After some hours of deliberation, the jury sent the following note to the court regarding the count of battery with serious bodily injury: "Only due to 'aiding & abetting' we find Jose Fernandez guilty of 'Battery w/ serious bodily injury.' Due to the letter of the law we must determine that the injuries incured [sic] were 'serious', even though our feelings don't follow this. Do we, as a jury have the option to give the lesser crime of 'Assault' even though we all agreed upon the original charge?" The court's response to the jury was short and to the point: "No." fn. 2

[1] Appellant asserts that by telling the jury that it did not have the power to convict appellant of the lesser offense even though it found the [26 Cal. App. 4th 714] facts supported the greater offense, the court essentially coerced a guilty verdict on the greater offense, thereby violating his Sixth Amendment right to a jury trial. The court did not violate appellant's Sixth Amendment right to a jury trial nor did it "coerce" a verdict on the count charged.

Jury nullification, or the power to disregard the court's instructions and the evidence presented and return a verdict of acquittal or a lesser charge, has been the subject of eloquent praise as an historical lynchpin of democracy and also the subject of heated debate concerning its propriety in modern jurisprudence. fn. 3 We need not decide whether "... the jury's power to acquit where the law may dictate otherwise is a fundamental necessity of a democratic system" (United States v. Moylan (4th Cir. 1969) 417 F.2d 1002, 1005) or "a sick doctrine that has occasional good days" (People v. Dillon (1983) 34 Cal. 3d 441, 493 [194 Cal. Rptr. 390, 668 P.2d 697] (conc. opn. of Kaus, J.)). While courts and judges have struggled with, and differed over, whether a trial judge was under a duty to instruct the jury that it may disregard the law as it has been explained, no court of which we are aware, at least in modern day, has held that a judge must do so.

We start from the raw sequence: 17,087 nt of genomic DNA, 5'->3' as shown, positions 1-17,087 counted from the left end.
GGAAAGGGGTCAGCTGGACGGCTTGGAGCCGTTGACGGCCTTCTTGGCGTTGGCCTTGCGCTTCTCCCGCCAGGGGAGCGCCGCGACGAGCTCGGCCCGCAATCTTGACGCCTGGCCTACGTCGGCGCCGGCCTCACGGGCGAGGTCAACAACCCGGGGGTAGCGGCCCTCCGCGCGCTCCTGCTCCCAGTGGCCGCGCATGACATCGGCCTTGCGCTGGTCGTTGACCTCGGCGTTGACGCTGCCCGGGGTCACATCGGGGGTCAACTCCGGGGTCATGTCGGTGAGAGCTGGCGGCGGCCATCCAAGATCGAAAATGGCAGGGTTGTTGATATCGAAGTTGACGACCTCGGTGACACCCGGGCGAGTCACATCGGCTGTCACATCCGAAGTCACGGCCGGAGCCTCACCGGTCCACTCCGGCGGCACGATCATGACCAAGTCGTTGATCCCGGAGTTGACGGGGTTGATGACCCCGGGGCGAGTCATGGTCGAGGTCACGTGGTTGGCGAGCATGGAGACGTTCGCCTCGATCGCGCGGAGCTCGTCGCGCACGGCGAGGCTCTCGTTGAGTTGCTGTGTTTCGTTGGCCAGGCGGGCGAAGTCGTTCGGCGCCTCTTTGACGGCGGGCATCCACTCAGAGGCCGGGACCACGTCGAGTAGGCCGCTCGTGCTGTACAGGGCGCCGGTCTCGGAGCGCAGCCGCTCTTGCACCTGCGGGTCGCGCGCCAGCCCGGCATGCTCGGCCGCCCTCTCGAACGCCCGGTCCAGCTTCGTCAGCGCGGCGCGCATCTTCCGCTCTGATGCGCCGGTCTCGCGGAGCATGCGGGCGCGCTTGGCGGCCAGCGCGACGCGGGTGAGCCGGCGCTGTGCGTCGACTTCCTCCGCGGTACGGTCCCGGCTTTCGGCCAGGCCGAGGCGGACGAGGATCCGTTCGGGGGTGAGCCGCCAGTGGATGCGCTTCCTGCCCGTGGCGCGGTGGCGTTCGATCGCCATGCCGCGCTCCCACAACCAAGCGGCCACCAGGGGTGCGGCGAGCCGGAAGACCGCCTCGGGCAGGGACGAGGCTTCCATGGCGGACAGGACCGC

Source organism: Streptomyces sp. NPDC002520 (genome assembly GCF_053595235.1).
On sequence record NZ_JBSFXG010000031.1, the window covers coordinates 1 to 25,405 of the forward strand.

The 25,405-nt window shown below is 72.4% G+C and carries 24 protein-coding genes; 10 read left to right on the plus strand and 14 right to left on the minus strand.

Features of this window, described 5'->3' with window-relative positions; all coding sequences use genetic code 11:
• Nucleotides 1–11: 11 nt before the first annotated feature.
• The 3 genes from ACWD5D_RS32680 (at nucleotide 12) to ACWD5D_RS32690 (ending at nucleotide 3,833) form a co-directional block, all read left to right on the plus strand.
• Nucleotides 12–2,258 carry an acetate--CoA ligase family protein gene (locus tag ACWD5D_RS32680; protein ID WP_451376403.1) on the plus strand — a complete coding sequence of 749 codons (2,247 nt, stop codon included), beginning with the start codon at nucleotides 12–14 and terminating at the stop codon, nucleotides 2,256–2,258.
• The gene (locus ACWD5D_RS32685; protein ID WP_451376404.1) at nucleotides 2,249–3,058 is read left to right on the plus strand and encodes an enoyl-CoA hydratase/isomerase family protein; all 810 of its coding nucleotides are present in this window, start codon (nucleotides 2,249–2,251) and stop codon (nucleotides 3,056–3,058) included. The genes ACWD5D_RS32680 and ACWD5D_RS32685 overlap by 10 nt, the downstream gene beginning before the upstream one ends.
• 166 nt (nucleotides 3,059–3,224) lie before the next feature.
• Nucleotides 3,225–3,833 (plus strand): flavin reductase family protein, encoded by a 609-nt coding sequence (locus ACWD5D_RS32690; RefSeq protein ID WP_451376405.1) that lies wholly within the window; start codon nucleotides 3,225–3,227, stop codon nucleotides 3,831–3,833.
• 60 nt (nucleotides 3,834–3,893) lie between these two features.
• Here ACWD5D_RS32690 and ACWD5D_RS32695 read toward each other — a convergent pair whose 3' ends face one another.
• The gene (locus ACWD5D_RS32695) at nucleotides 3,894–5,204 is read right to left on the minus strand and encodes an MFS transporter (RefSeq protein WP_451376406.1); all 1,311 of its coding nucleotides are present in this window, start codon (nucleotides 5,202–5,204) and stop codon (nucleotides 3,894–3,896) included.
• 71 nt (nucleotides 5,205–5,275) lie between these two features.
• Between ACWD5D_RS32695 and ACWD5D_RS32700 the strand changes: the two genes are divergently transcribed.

A jury has the "undisputed power" to acquit, even if its verdict is contrary to the law instructed upon by the court and contrary to the evidence. (United States v. Moylan, supra, 417 F.2d 1002, 1006.) This precept holds as long as courts adhere to the general verdict in criminal cases, which verdict cannot be gainsaid when it results in acquittal. (Ibid.) However, few states still give juries the power to judge both law and fact. Thus, while the modern doctrine of jury nullification might in practice perform similarly to the older notion that the jury is the final arbiter of the law as well as the facts, it rests on "a completely different conceptual basis," i.e, the juror's conscience rather than a different view of the law. (Christie, Lawful Departures From Legal Rules: "Jury Nullification" and Legitimated Disobedience (1974) 62 Cal.L.Rev. 1289, 1299.)

During the 19th century, most American courts, including the United States Supreme Court, rejected whatever precedent there was on instructing the jury on its power to nullify a verdict and chose to follow the contemporary English practice of not instructing the jury on the point and of not permitting the matter to be raised in argument to the jury. (Christie, op. cit. [26 Cal. App. 4th 715] supra, 62 Cal.L.Rev. at p. 1297.) Recent cases by the federal courts of appeals have reaffirmed this position. (Id., at pp. 1297-1298.)